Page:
Prosecutors in Kentucky are attempting to force a woman to testify against her own wife, despite the fact that Kentucky law exempts spouses from being compelled to testify against each other.

Bobbie Joe Clary is charged with the 2011 murder and robbery of 64-year-old George Murphy. Clary is accused of fatally wounding Murphy with a blunt object. Clary argued that she was attempting to defend herself from Murphy's sexual advances in his home when she hit him on the head with a hammer.

Prosecutors said that Clary admitted her guilt to her wife, Geneva Case, and that Case saw Clary abandon Murphy's van in Southern Indiana.

The women in 2004 entered a civil union in Vermont. In 2009, the state legalized marriage for gay and lesbian couples and began retroactively recognizing civil unions as marriages.

Case has refused to testify against her wife, invoking spousal privilege under state law, the Courier-Journal reported.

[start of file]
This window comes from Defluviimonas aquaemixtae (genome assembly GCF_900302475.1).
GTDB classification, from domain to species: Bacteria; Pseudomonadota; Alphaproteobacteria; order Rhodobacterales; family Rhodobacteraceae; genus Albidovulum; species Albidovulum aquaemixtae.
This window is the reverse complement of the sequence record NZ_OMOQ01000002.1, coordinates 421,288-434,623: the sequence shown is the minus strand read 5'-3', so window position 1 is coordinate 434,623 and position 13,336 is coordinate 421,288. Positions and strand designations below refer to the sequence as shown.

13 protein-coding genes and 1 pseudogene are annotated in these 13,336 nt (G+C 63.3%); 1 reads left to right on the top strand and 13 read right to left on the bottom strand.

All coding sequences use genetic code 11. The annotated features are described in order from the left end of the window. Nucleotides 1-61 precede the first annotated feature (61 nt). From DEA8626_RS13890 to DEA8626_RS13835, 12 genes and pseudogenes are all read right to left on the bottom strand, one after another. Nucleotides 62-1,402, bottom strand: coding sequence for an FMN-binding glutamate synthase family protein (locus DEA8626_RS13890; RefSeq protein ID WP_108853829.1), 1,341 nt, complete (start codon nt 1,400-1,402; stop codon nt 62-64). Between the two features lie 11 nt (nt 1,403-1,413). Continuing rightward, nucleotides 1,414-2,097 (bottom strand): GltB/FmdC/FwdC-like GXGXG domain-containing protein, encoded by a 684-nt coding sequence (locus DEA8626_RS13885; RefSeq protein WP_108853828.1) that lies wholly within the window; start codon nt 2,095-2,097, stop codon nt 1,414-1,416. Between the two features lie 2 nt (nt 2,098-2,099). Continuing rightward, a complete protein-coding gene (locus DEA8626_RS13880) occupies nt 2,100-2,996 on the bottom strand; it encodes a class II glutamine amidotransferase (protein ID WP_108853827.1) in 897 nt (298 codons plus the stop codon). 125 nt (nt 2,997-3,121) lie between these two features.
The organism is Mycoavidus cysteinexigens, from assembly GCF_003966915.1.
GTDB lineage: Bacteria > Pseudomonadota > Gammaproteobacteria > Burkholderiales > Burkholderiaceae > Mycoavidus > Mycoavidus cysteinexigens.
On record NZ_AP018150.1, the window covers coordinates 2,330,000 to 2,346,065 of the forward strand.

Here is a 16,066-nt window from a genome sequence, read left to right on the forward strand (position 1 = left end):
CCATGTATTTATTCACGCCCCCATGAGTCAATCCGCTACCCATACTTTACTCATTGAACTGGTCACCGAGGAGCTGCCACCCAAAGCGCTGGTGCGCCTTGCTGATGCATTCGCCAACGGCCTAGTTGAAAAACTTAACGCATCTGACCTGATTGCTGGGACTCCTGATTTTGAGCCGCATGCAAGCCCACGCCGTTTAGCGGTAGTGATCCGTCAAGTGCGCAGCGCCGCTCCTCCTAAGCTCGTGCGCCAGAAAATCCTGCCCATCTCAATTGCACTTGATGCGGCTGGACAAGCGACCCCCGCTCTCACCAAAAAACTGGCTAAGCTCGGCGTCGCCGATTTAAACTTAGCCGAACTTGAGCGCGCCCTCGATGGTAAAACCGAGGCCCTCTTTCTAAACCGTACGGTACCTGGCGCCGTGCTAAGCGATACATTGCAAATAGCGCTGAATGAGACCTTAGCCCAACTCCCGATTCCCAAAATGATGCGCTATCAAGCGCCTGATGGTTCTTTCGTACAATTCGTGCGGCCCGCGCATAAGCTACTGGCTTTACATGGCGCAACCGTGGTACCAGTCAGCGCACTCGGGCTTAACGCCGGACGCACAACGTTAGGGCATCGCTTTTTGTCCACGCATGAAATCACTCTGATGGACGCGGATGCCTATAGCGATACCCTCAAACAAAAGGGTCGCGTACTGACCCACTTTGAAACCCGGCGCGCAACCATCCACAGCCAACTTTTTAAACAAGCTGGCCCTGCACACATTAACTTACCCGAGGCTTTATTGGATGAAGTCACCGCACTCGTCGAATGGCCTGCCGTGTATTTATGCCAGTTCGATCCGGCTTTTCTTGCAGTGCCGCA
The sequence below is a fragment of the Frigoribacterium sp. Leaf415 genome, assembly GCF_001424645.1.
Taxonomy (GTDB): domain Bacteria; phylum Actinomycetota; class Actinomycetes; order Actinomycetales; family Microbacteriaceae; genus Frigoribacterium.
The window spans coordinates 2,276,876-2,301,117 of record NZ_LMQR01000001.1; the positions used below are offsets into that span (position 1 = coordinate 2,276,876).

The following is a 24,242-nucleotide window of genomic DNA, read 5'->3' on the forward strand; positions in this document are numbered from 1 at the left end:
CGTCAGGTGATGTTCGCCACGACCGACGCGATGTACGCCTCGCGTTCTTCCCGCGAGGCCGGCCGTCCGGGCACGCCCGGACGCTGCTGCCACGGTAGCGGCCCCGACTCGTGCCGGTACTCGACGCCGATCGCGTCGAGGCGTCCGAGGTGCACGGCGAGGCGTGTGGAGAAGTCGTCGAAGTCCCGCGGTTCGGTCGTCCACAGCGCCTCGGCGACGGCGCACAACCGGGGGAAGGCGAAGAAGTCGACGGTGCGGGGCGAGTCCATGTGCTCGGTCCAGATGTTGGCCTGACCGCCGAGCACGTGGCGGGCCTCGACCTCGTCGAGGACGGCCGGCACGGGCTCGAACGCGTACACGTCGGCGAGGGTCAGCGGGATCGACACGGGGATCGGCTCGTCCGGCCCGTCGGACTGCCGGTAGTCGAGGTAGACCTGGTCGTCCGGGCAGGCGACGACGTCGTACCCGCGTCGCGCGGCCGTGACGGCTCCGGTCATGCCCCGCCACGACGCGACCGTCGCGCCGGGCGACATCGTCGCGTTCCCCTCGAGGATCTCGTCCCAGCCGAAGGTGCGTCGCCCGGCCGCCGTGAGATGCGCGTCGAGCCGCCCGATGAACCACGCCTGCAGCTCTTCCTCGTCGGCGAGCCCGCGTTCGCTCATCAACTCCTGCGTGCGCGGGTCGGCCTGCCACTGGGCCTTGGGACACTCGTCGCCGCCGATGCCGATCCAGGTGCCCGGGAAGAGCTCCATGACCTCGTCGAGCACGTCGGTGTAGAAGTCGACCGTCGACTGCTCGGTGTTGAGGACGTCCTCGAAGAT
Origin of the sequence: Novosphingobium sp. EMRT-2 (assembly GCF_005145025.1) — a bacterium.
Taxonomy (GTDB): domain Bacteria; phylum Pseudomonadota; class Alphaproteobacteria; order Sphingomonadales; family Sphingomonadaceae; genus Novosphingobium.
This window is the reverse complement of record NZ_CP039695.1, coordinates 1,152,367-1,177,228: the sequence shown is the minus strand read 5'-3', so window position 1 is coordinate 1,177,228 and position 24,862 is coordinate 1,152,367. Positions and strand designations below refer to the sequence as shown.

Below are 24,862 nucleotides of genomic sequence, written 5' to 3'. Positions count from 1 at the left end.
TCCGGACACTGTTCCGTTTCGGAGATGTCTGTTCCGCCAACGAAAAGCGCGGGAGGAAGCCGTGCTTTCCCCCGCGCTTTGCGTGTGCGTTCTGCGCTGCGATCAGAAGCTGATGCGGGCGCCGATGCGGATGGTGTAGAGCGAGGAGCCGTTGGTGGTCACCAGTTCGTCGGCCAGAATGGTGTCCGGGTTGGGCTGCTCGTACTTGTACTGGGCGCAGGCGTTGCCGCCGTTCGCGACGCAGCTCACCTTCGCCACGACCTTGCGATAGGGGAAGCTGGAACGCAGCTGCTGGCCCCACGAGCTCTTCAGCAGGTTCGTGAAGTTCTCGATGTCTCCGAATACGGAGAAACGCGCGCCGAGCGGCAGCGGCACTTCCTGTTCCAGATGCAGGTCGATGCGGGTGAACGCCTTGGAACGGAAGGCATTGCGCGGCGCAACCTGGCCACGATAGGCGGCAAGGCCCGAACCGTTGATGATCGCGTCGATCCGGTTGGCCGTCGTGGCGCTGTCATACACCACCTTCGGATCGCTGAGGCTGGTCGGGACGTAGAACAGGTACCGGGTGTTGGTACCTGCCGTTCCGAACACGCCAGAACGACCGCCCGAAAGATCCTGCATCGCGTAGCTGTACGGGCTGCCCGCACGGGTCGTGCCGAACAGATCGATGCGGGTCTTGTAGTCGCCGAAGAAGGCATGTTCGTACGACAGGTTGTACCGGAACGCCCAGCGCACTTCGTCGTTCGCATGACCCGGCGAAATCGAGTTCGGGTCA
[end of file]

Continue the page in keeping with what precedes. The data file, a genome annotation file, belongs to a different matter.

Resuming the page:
The prosecution said that Case cannot invoke spousal privilege because Kentucky does not recognize the marriages of gay couples.

“That ceremony is not a 'marriage' that is valid and recognized under Kentucky law,” prosecutors said in a court filing. “Geneva Case and the defendant cannot prove the existence of a marriage under Kentucky law.”

Angela Elleman, an attorney representing Clary, said that the women were being discriminated against because of their sexual orientation.

A court hearing on whether Case can be ordered to testify against her wife has been set for July 30.